The Instigator
LittleGnomeChomsky
Pro (for)
Tied
0 Points
The Contender
briantheponderer
Con (against)
Tied
0 Points

A Libertarian Society is not capable of producing positive outcomes for the majority of its citizens

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Voting Style: Open Point System: 7 Point
Started: 2/17/2015 Category: Politics
Updated: 2 years ago Status: Post Voting Period
Viewed: 399 times Debate No: 70223
Debate Rounds (5)
Comments (4)
Votes (0)

 

LittleGnomeChomsky

Pro

First round is just to accept, no arguments.

Libertarianism is a broad movement. I wouldn't want to bring someone into the debate and have all my opening arguments end up being straw-men or force someone to argue a type of libertarianism they don't support. I therefore invite the opposition to define libertarianism in the first round. Please be try to be thorough and perhaps link to relevant libertarian thinkers so we don't have to alter or expand the definition after the debate starts.

Cheers!

edit: by majority I mean for example:

An argument that a libertarian society would increase average incomes is not itself relevant because averages don't measure variability. Any increase in income could theoretically be funnelled to a small number of people while for the majority incomes stagnate or decrease. If an argument demonstrated that median income were to rise then that would be very relevant as it would show that incomes have increased for at least half the population.

This is not a debate about the morality of policies that are designed to benefit the majority at the expense of a minority. The argument, 'taxes are theft' would not necessarily be relevant. The argument 'taxes are theft and this theft causes demonstrable harm to the majority of the population' would certainly be.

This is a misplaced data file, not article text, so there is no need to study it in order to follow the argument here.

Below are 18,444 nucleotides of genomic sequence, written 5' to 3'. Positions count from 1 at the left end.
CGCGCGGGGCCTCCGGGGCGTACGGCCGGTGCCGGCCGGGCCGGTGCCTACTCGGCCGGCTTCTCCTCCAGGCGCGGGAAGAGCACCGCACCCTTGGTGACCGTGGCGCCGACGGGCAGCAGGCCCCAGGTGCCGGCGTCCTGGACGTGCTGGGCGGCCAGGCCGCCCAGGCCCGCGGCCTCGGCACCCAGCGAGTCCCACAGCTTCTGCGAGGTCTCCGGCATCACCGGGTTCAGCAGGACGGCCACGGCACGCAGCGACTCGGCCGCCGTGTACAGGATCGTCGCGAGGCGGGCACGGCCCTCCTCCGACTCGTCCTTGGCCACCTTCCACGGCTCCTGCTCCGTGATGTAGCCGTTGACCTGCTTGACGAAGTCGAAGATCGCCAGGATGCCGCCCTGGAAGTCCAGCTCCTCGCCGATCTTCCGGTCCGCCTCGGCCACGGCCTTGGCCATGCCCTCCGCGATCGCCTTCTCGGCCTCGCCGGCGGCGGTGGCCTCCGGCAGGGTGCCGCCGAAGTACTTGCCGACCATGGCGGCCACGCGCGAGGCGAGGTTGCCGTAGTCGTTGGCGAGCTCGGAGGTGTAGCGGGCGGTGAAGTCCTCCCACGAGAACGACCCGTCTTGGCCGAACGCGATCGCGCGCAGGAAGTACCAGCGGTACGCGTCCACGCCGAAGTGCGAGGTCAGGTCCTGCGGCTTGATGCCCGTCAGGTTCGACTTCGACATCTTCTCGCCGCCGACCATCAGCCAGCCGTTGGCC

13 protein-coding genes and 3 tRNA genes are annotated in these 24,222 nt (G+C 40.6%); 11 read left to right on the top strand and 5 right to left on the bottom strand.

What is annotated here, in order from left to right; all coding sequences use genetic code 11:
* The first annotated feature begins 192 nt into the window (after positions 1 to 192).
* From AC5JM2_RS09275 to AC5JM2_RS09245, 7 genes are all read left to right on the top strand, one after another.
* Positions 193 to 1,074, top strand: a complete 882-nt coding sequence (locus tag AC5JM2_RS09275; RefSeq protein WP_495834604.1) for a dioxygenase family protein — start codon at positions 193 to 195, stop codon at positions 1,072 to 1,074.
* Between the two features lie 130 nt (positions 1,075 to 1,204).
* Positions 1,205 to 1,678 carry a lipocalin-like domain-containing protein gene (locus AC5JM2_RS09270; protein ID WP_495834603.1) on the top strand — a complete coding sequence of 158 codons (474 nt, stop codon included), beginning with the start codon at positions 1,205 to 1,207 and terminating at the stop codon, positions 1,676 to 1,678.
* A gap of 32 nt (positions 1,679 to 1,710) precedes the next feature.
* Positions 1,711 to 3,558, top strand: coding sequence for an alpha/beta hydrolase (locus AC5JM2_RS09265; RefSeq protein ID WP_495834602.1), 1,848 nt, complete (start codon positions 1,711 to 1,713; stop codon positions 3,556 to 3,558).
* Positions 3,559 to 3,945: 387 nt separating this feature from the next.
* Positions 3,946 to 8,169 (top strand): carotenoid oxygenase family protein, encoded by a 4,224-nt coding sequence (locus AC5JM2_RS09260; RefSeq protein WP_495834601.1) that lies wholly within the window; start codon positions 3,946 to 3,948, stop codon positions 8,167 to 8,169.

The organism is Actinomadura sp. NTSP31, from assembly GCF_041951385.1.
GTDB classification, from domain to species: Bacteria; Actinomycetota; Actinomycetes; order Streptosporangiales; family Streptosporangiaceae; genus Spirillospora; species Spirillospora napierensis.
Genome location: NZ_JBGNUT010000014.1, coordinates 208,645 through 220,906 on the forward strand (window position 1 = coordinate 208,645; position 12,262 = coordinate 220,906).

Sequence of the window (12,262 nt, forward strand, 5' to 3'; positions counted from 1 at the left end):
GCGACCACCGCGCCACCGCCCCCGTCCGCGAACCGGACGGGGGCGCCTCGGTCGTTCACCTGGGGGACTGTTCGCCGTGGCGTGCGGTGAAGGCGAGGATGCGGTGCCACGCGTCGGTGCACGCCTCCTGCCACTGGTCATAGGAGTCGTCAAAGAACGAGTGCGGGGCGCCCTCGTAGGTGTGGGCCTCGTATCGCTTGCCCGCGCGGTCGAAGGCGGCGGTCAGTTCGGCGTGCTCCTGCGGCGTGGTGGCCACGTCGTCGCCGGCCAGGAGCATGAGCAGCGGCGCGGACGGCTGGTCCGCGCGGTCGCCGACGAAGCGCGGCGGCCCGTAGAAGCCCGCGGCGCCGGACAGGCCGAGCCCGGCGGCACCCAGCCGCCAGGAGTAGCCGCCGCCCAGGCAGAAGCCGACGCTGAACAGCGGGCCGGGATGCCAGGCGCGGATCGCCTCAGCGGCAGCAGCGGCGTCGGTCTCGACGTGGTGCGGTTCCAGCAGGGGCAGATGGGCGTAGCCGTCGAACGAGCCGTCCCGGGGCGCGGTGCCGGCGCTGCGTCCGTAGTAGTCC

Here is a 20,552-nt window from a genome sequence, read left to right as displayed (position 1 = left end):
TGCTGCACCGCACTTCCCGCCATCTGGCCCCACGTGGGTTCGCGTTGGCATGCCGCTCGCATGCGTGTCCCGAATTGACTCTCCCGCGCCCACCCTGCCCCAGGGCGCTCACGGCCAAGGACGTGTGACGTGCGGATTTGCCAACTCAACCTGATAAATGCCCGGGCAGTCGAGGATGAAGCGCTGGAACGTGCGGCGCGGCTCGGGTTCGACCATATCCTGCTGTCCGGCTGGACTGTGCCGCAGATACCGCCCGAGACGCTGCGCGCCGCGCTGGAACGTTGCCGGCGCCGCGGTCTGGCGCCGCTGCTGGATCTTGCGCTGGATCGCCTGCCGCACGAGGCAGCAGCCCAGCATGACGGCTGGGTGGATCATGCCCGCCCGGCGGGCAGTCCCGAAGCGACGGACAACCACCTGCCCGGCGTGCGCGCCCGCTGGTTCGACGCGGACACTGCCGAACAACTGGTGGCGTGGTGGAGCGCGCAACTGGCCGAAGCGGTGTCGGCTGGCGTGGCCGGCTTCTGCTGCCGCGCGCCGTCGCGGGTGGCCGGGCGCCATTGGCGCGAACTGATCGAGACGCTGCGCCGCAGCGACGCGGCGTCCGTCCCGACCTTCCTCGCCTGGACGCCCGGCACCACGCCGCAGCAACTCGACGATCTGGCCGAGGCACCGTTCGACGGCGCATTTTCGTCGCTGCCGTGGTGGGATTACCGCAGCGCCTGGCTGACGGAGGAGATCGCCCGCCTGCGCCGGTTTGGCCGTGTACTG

I haven't formulated my first round post yet but potential outcomes I have in mind: public health, public safety, freedom of speech/expression, freedom of movement, social cohesiveness, distribution of wealth, functional infrastructure and institutions (such as: national highway system/utilities/justice system/regulatory infrastructure). I will try to narrow down the list to limit the scope of the debate to something more manageable.

Feel free to comment on these in the first round if you think any of them are unreasonable or would like to suggest some. Of course you could also wait until making your argument/rebuttal before introducing/critiquing any of them. Anything said in the first round or comments I will not refer to during the debate.
briantheponderer

Con

Excellent topic! Should be fun.

I consider myself to be a libertarian, however, I am not convinced of the viability of anarchism, as some libertarians are. Also, I support libertarian-oriented policy positions for utilitarian reasons, not moralistic reasons as many libertarians do. Therefore, I would like to debate as a utilitarian-minarchist (minimal state) libertarian.

By minimal state, I mean a government whose functions are largely restricted to domestic policing, maintaining a court and legal system, and protecting the country against foreign invaders using a purely defensive military.

There are a few other things that I would want the minimal state to do. The first would be to provide a modest, in-kind "social safety net", with the sole purpose of preventing materially destitute people with no other recourse from "dying in the streets", as our leftist friends like to put it.

The second would be to be able to use eminent domain powers in a limited and restricted way, with generous compensation always given to the dispossessed land-owner given, if doing so is necessary in order to facilitate a major infrastructure project that requires complicated land assembly, such as a private railroad, highway, etc"

This minimal government"s annual spending should never be allowed to exceed 10% of the national income each year, and it should be prohibited from running deficits and borrowing money.